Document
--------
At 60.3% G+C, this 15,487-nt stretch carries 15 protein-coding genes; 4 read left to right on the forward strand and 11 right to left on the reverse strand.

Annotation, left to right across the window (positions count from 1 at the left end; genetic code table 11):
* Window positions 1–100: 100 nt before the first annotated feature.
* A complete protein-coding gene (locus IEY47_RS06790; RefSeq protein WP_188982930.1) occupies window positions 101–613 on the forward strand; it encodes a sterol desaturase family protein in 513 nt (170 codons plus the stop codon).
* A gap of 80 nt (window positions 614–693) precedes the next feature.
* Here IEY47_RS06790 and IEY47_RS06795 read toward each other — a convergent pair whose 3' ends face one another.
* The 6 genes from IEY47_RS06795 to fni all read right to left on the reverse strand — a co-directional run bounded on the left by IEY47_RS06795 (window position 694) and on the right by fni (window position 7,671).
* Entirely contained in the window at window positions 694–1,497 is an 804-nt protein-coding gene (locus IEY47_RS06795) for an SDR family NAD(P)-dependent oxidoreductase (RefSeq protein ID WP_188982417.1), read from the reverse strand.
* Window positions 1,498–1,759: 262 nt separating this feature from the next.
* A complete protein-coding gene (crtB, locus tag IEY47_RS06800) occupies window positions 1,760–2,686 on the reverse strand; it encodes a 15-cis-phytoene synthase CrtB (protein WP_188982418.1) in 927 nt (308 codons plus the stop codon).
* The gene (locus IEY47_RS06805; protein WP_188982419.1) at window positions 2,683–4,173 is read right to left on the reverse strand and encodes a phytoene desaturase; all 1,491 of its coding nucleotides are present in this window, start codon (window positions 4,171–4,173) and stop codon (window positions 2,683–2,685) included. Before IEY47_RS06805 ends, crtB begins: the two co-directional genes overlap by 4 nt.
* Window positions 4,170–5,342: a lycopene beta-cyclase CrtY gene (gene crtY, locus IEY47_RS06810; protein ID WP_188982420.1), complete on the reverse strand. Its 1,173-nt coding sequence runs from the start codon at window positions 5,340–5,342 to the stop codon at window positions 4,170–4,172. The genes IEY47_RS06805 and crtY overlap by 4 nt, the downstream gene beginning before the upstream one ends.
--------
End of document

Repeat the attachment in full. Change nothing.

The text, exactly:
At 60.3% G+C, this 15,487-nt stretch carries 15 protein-coding genes; 4 read left to right on the forward strand and 11 right to left on the reverse strand.

Annotation, left to right across the window (positions count from 1 at the left end; genetic code table 11):
* Window positions 1–100: 100 nt before the first annotated feature.
* A complete protein-coding gene (locus IEY47_RS06790; RefSeq protein WP_188982930.1) occupies window positions 101–613 on the forward strand; it encodes a sterol desaturase family protein in 513 nt (170 codons plus the stop codon).
* A gap of 80 nt (window positions 614–693) precedes the next feature.
* Here IEY47_RS06790 and IEY47_RS06795 read toward each other — a convergent pair whose 3' ends face one another.
* The 6 genes from IEY47_RS06795 to fni all read right to left on the reverse strand — a co-directional run bounded on the left by IEY47_RS06795 (window position 694) and on the right by fni (window position 7,671).
* Entirely contained in the window at window positions 694–1,497 is an 804-nt protein-coding gene (locus IEY47_RS06795) for an SDR family NAD(P)-dependent oxidoreductase (RefSeq protein ID WP_188982417.1), read from the reverse strand.
* Window positions 1,498–1,759: 262 nt separating this feature from the next.
* A complete protein-coding gene (crtB, locus tag IEY47_RS06800) occupies window positions 1,760–2,686 on the reverse strand; it encodes a 15-cis-phytoene synthase CrtB (protein WP_188982418.1) in 927 nt (308 codons plus the stop codon).
* The gene (locus IEY47_RS06805; protein WP_188982419.1) at window positions 2,683–4,173 is read right to left on the reverse strand and encodes a phytoene desaturase; all 1,491 of its coding nucleotides are present in this window, start codon (window positions 4,171–4,173) and stop codon (window positions 2,683–2,685) included. Before IEY47_RS06805 ends, crtB begins: the two co-directional genes overlap by 4 nt.
* Window positions 4,170–5,342: a lycopene beta-cyclase CrtY gene (gene crtY, locus IEY47_RS06810; protein ID WP_188982420.1), complete on the reverse strand. Its 1,173-nt coding sequence runs from the start codon at window positions 5,340–5,342 to the stop codon at window positions 4,170–4,172. The genes IEY47_RS06805 and crtY overlap by 4 nt, the downstream gene beginning before the upstream one ends.